The Hanging Of Kho Jabing

It has been convention that executions of convicted criminals be carried out before dawn on a Friday. The State deviated from that convention today, the first time this has been done since independence.

Kho Jabing was hanged at 3.30pm today, after the Court of Appeal lifted the stay of execution. His sister was due to celebrate her birthday tomorrow. She will have to commemorate it instead, with her brother’s demise.

Back in 2008, a heavily intoxicated Kho had picked up a piece of wood while approaching to rob Cao Ruyin of his money and mobile phone in a Geylang lane. He used this piece of wood - a tree branch - and attacked Cao with it.

Cao fell after Kho’s first blow was delivered from the back, and Kho continued to attack him around his head. Kho’s accomplice then joined in the attack on Cao. It was later found that Cao had 14 fractures in his skull, which ostensibly caused his death.

In 2011 Kho Jabing was convicted of murder and sentenced to death. However, because of legal reform allowing the court to decide between the death penalty and life imprisonment in murder cases, Kho appealed and was re-sentenced to life imprisonment.

The prosecution appealed, and in January last year, the Court of Appeal upheld the original sentence of death.

Judge of Appeal Chao Hick Tin, Judge of Appeal Andrew Phang and Justice Chan Seng Onn were “completely satisfied” that the way Kho rained blow after blow on the head of Chinese national Cao Ruyin, even after he was lying on the ground, meant he deserved the death penalty.
“The sheer savagery and brutality displayed by (Kho) shows that during the course of the attack, (he) just simply could not care less as to whether the deceased would survive although his intention at the time was only to rob,” said Justice Chao.
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Kho Jabing had been due to be executed this morning at 6am. At 11pm last night, a notice of appeal was lodged, and a stay of execution was granted until the hearing of the appeal at 9am this morning. Some time around noon today, the court of appeal lifted the stay of execution.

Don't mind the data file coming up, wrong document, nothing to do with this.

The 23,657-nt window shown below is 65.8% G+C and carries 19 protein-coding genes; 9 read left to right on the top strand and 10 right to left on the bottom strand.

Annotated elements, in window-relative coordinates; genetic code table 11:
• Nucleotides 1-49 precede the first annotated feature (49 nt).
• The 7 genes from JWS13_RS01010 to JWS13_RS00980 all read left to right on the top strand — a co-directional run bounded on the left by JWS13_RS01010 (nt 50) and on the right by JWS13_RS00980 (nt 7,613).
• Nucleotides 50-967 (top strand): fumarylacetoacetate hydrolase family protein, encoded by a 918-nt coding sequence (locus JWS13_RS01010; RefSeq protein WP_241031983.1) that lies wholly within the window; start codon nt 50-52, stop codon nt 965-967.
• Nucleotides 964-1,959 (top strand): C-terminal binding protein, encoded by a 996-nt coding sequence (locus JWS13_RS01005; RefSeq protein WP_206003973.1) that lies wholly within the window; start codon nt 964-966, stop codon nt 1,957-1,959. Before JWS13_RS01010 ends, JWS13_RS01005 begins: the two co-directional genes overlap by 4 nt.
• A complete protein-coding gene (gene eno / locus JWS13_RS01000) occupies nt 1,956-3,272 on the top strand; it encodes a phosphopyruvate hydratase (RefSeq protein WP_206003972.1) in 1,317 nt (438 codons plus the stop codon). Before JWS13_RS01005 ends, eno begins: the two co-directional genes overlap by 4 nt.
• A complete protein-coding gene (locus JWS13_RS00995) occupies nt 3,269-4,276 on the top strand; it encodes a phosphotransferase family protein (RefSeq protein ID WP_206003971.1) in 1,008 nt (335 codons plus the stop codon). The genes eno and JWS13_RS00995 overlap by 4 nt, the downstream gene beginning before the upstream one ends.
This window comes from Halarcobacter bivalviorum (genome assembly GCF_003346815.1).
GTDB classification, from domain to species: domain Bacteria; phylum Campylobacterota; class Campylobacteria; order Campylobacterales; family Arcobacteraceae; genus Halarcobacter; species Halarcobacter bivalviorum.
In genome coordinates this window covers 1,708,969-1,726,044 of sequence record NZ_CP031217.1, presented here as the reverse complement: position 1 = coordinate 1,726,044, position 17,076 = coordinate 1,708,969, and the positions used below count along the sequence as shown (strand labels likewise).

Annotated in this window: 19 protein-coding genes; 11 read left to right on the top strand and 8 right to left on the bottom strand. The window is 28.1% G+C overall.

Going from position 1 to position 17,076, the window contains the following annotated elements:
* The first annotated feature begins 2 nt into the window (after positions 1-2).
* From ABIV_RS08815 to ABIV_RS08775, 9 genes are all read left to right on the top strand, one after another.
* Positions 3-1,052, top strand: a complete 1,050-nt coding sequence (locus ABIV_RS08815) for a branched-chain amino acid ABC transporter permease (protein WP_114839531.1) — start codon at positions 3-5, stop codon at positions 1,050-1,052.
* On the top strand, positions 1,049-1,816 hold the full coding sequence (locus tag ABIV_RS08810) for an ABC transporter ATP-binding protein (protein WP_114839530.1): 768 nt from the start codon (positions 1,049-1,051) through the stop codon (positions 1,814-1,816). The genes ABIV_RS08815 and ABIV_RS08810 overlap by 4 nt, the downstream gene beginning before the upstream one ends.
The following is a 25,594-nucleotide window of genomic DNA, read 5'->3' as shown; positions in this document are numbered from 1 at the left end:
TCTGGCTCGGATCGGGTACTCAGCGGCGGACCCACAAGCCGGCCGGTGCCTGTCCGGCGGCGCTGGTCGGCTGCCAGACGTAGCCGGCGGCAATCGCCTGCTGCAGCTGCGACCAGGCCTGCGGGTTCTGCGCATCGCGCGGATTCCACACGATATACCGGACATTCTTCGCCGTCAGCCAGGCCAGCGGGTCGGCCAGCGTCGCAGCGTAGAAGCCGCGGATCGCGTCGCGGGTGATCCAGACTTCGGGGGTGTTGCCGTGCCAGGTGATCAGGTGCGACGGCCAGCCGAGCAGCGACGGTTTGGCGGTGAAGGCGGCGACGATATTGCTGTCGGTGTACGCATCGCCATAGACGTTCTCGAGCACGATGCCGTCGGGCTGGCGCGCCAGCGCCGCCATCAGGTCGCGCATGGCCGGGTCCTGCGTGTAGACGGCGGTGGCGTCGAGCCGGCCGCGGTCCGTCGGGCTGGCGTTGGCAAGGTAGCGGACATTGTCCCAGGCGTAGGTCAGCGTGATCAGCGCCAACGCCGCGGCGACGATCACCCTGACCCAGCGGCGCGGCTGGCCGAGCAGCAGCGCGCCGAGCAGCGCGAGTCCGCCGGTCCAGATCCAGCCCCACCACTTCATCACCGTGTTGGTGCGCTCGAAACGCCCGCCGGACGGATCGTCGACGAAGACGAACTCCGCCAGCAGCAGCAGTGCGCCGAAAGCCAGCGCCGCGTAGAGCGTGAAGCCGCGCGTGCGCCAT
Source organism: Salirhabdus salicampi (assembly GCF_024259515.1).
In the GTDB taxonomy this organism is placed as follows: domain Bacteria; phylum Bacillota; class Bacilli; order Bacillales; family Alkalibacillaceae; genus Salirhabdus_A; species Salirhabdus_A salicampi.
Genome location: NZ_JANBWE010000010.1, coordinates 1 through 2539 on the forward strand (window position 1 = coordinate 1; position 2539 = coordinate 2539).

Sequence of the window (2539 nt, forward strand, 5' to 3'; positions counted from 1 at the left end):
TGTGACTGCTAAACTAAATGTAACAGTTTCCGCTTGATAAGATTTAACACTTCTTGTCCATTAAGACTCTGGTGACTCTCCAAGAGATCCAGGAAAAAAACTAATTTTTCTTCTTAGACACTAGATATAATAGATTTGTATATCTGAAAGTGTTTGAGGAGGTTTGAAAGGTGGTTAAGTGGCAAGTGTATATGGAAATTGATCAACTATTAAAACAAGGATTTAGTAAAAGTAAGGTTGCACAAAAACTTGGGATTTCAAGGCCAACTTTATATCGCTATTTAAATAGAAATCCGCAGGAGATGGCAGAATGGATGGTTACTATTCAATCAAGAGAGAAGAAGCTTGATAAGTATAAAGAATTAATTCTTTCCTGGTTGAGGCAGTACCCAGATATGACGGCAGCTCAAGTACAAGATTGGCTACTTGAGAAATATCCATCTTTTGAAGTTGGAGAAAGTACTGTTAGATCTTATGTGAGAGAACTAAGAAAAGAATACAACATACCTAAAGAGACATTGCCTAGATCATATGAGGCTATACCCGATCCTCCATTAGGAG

It was then directed that Kho Jabing be hanged at 3:30pm today, which he apparently was, promptly.

The executioner and his colleagues would have prepared for this in advance. Kho Jabing’s height and weight would have been recorded a short time before he was due to be executed, so that the correct length of a newly procured rope could be measured and cut.

Execution by hanging is apparently carried out in two ways:

Standard drop
The standard drop, which arrived as calculated in English units, involves a drop of between 4 and 6 feet (1.2 and 1.8 m) and came into use from 1866, when the scientific details were published by an Irish doctor, Samuel Haughton. Immediately, its use spread to English-speaking countries and those where judicial systems had an English origin. It was considered a humane improvement on the short drop because it was intended to be enough to break the person’s neck, causing immediate paralysis and immobilization (and probable immediate unconsciousness). This method was used to execute condemned Nazis under United States jurisdiction after the Nuremberg Trials including Joachim von Ribbentrop and Ernst Kaltenbrunner.[7] In the execution of Ribbentrop, historian Giles MacDonogh records that: “The hangman botched the execution and the rope throttled the former foreign minister for twenty minutes before he expired.”[8] An article in Life magazine dated 28 October 1946, merely says of Ribbentrop’s execution:[9] “The trap fell open and with a sound midway between a rumble and a crash, Ribbentrop disappeared. The rope quivered for a time, then stood tautly straight.”